Showing posts with label ISIS slaugher. Show all posts
Showing posts with label ISIS slaugher. Show all posts

July 30, 2016

ISIS Biblical Reasons For Killing a Catholic Priest

In this biblical caption of Christian and jews uniting and ISIS fighting both to liberate Jerusalem for the moslems and Their ruling of the world. ISIS is being weakened militarily so now they concentrate on symbols that have worked so well for Christians and Jews now they look for those symbols to get converts. There are many that hate both the Christians and Jews so they have a big pool. Masses can be convinced of anything, history teaches us that. The message has to be simple and shocking at the same time to penetrate and stick. Cutting a priest’s throat after making him read from their book in his own church is penetrating and shocking for most. One of the mistakes the West is making is seeing them as simple killers and terrorist  that kill for the sake of violence. But they have a message and many are buying it. In order to defeat the enemy past liberators and successful Generals would say it takes for you to know and understand the enemy. When religion is involved many are afraid to call it out as such afraid to offend the religious. Religion should be place in its proper perspective and place in history. Through the ages there’s been religious insurrections killing the innocent and non believers. One might say this is what is happening here. The status quo in the middle east is the mother of ISIS, Taliban, all these groups. We already opened the door in Iraq, now we most find a way to close the door but more importantly is to not leave the middle east on its
 status quo. adamfoxie’s Publisher)

In a string of accelerating strikes across the map, the Islamic State’s attack on a French Catholic parish stands out for its symbolism in the terror group’s ultimate goal.
Followers of any faith other than their Wahhabist interpretation of Islam are reviled by ISIS as “infidels,” but certain religious groups have more strategic significance than others.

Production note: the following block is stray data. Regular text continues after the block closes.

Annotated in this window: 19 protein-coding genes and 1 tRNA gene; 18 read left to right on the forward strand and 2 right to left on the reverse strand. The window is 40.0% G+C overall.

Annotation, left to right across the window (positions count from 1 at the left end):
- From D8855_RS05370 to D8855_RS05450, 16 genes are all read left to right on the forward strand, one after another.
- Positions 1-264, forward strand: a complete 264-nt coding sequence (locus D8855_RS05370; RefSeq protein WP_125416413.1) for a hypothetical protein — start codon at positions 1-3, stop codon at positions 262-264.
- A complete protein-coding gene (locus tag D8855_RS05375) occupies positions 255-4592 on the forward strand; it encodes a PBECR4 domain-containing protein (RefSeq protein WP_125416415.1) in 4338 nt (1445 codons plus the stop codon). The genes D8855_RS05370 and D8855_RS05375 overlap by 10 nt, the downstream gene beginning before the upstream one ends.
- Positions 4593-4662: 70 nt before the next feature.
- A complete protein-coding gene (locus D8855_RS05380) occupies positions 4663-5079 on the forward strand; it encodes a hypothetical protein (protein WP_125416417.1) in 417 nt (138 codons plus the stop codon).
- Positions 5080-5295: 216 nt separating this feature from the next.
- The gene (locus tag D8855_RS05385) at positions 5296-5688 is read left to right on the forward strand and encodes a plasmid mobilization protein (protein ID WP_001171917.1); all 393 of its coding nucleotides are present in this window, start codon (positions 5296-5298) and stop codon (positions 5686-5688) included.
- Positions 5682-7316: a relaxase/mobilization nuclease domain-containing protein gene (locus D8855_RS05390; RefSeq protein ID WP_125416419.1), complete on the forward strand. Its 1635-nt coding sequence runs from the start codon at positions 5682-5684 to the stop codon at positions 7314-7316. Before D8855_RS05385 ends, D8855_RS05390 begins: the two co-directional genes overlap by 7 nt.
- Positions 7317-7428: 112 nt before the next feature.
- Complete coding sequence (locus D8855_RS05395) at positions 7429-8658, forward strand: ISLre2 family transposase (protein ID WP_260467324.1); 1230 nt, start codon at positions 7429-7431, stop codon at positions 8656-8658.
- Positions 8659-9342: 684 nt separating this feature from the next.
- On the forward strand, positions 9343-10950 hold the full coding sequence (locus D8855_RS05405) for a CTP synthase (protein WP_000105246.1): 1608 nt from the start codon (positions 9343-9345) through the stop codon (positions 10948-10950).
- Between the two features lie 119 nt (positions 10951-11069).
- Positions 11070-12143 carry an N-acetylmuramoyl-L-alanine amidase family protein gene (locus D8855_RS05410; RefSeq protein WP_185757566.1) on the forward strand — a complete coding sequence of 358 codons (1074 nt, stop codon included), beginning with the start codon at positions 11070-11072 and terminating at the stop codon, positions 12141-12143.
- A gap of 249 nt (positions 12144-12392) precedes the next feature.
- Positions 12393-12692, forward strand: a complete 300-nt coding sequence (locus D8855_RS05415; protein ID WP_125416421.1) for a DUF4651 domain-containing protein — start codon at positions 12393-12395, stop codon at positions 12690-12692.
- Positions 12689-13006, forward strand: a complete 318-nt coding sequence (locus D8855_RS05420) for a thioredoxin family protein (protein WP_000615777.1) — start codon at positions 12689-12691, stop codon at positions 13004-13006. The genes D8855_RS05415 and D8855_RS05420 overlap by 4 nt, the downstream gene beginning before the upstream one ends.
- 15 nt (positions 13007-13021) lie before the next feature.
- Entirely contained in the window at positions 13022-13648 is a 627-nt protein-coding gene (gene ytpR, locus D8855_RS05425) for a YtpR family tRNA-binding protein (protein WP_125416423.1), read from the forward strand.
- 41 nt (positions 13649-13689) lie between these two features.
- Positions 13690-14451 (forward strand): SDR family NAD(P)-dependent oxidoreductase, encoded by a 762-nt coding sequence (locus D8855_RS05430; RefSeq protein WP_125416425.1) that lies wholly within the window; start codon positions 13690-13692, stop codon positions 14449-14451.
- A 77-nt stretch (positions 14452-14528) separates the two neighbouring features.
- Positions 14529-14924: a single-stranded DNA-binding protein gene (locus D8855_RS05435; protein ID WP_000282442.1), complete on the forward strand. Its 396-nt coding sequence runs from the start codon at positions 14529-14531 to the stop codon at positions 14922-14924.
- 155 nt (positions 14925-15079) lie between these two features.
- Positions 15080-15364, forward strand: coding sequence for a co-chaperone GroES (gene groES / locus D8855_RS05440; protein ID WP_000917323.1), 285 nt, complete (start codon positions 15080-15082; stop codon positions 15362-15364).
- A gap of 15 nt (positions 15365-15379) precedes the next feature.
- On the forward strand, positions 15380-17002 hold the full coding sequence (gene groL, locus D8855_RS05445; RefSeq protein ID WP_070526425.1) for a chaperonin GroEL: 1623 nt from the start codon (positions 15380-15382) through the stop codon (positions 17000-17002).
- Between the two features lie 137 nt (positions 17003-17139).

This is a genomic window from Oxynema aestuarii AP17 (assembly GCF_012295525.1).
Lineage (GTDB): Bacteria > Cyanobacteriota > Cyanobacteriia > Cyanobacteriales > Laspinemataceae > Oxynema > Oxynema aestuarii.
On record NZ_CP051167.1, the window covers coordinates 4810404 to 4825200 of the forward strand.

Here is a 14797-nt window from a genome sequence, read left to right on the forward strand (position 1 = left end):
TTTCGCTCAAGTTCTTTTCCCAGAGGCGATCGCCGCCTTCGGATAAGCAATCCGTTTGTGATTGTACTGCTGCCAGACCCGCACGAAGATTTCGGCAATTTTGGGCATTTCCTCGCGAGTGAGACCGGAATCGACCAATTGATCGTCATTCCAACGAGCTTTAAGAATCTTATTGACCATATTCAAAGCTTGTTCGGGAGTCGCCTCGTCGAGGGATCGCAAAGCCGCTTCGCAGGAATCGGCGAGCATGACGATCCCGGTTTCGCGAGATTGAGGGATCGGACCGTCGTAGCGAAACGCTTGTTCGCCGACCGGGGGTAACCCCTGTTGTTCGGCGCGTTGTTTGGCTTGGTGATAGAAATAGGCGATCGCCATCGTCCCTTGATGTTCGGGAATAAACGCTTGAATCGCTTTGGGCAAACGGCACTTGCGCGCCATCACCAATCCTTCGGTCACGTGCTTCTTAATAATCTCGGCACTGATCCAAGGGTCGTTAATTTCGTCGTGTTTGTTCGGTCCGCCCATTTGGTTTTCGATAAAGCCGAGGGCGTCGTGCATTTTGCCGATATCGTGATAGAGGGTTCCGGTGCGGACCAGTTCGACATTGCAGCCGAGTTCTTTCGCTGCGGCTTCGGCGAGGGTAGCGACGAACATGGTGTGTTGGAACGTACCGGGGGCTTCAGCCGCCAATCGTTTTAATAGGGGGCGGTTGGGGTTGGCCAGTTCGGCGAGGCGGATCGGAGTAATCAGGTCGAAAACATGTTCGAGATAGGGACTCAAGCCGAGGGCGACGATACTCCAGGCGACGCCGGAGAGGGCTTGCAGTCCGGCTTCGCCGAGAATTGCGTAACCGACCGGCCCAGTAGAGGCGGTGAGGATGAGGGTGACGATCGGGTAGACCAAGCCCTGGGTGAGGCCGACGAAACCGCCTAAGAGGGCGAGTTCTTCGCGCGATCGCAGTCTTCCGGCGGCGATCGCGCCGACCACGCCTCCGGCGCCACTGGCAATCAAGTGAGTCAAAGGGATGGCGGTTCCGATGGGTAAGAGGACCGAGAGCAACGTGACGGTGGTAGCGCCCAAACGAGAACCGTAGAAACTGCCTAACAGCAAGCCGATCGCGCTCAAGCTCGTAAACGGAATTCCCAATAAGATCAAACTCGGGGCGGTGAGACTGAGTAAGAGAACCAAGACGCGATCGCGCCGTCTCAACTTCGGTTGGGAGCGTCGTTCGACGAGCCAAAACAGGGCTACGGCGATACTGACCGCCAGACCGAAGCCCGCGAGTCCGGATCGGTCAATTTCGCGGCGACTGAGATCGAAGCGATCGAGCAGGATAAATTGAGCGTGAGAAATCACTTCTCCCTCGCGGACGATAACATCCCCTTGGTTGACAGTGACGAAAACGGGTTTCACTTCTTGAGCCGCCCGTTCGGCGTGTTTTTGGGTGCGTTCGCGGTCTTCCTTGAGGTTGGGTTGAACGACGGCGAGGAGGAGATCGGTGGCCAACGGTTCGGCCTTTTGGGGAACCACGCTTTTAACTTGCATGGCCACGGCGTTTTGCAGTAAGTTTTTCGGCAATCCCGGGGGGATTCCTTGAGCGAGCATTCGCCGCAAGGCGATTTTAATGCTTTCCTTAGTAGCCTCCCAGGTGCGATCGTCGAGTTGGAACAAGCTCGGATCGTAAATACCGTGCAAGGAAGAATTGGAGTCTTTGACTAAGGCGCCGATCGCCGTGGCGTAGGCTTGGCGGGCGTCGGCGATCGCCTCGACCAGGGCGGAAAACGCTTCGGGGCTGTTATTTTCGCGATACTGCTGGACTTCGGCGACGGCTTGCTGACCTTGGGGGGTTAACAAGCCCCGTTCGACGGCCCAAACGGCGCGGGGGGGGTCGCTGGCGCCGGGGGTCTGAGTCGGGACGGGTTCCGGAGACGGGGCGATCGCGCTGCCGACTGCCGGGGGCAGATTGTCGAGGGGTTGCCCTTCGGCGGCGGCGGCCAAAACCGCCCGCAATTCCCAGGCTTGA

Their targeting of Jews is as clear as it is for any other terror group from Hamas to al-Qaeda to the mullahs in Tehran: they want to wipe Israel off the map and seize Al-Aqsa for Muslims. ISIS’ war in the Sinai, infiltration in Gaza and its goal of carving “pathways” through Jordan and Lebanon are critical cogs in their strategy to be the ones to “liberate” Jerusalem. According to an ISIS e-book, “Black Flags from Palestine,” they think the final confrontation with the antichrist will be at Ben Gurion International Airport.
When noting ISIS’ broader attacks against Christians, recent events have grimly underscored the group’s special targeting of Catholics.
The sacking of Rome and the Holy See, after all, is essential to their apocalyptic game plan.
Terrorists who had pledged allegiance to ISIS saw their opportunity Tuesday when Catholics started their day at Mass in the Normandy town of Saint-Etienne-du-Rouvray. They slit the throat of Father Jacques Hamel, 86, after taking the priest, two nuns and two parishioners hostage.
“They forced him to his knees. He wanted to defend himself,” one nun, Sister Danielle, told BFM TV. “And that’s when the tragedy happened. They recorded themselves. They did a sort of sermon around the altar, in Arabic. It’s a horror.”
ISIS’ Amaq news agency rapidly claimed responsibility, generically calling the attack “operations in response to calls to target countries belonging to the crusader coalition.” But that quickie statement downplays their motive behind ritually murdering the priest.
In April, Italian authorities arrested four people in an alleged plot to target both of ISIS’ main religious enemies: the Vatican and the Israeli Embassy in Rome. Officials said Italian national Abderrahim Moutaharrik received instructions from ISIS to hit Rome during the Holy Year of Mercy, a jubilee declared by Pope Francis that runs through November.
“I swear I will be the first to attack…in this crusading Italy…the Vatican with the will of God,” said Moutaharrik in an intercepted March message, according to officials.
Long before ISIS escalated into the terror rampage we see today, Iraq’s ambassador to the Holy See warned that ISIS wants to assassinate the pope.